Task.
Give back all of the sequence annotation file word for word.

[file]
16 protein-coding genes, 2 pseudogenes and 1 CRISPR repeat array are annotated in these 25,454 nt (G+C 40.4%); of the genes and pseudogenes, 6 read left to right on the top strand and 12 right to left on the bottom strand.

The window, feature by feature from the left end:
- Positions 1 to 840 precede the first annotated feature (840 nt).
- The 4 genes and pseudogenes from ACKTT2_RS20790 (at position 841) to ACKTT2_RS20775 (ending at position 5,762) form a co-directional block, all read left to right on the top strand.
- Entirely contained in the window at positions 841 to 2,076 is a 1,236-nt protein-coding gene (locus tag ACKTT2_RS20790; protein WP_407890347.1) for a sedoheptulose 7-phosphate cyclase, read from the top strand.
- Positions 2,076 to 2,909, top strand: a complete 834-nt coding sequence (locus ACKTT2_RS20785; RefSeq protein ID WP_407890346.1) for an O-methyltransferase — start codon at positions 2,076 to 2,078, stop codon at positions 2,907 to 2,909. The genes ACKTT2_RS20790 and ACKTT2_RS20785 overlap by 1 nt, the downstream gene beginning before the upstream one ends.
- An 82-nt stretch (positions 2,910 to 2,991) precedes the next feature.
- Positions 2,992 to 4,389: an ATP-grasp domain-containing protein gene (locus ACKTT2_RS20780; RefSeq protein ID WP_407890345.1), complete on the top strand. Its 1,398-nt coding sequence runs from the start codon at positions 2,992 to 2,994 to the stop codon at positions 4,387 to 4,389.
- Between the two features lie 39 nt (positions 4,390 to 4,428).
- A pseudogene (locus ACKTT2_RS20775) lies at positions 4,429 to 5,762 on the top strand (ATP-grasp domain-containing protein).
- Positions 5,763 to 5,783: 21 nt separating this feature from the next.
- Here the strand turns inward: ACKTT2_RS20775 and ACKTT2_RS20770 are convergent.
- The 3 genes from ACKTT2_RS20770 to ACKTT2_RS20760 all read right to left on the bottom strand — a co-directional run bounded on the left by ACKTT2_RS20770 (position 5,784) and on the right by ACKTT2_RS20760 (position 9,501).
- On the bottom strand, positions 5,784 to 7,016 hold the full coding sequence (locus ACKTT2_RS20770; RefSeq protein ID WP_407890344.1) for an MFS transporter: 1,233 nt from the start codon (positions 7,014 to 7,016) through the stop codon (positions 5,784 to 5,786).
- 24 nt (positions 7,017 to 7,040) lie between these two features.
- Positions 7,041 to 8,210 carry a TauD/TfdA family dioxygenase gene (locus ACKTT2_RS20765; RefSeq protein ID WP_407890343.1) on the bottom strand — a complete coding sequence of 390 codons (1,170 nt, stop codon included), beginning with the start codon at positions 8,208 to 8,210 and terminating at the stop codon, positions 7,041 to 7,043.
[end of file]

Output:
16 protein-coding genes, 2 pseudogenes and 1 CRISPR repeat array are annotated in these 25,454 nt (G+C 40.4%); of the genes and pseudogenes, 6 read left to right on the top strand and 12 right to left on the bottom strand.

The window, feature by feature from the left end:
- Positions 1 to 840 precede the first annotated feature (840 nt).
- The 4 genes and pseudogenes from ACKTT2_RS20790 (at position 841) to ACKTT2_RS20775 (ending at position 5,762) form a co-directional block, all read left to right on the top strand.
- Entirely contained in the window at positions 841 to 2,076 is a 1,236-nt protein-coding gene (locus tag ACKTT2_RS20790; protein WP_407890347.1) for a sedoheptulose 7-phosphate cyclase, read from the top strand.
- Positions 2,076 to 2,909, top strand: a complete 834-nt coding sequence (locus ACKTT2_RS20785; RefSeq protein ID WP_407890346.1) for an O-methyltransferase — start codon at positions 2,076 to 2,078, stop codon at positions 2,907 to 2,909. The genes ACKTT2_RS20790 and ACKTT2_RS20785 overlap by 1 nt, the downstream gene beginning before the upstream one ends.
- An 82-nt stretch (positions 2,910 to 2,991) precedes the next feature.
- Positions 2,992 to 4,389: an ATP-grasp domain-containing protein gene (locus ACKTT2_RS20780; RefSeq protein ID WP_407890345.1), complete on the top strand. Its 1,398-nt coding sequence runs from the start codon at positions 2,992 to 2,994 to the stop codon at positions 4,387 to 4,389.
- Between the two features lie 39 nt (positions 4,390 to 4,428).
- A pseudogene (locus ACKTT2_RS20775) lies at positions 4,429 to 5,762 on the top strand (ATP-grasp domain-containing protein).
- Positions 5,763 to 5,783: 21 nt separating this feature from the next.
- Here the strand turns inward: ACKTT2_RS20775 and ACKTT2_RS20770 are convergent.
- The 3 genes from ACKTT2_RS20770 to ACKTT2_RS20760 all read right to left on the bottom strand — a co-directional run bounded on the left by ACKTT2_RS20770 (position 5,784) and on the right by ACKTT2_RS20760 (position 9,501).
- On the bottom strand, positions 5,784 to 7,016 hold the full coding sequence (locus ACKTT2_RS20770; RefSeq protein ID WP_407890344.1) for an MFS transporter: 1,233 nt from the start codon (positions 7,014 to 7,016) through the stop codon (positions 5,784 to 5,786).
- 24 nt (positions 7,017 to 7,040) lie between these two features.
- Positions 7,041 to 8,210 carry a TauD/TfdA family dioxygenase gene (locus ACKTT2_RS20765; RefSeq protein ID WP_407890343.1) on the bottom strand — a complete coding sequence of 390 codons (1,170 nt, stop codon included), beginning with the start codon at positions 8,208 to 8,210 and terminating at the stop codon, positions 7,041 to 7,043.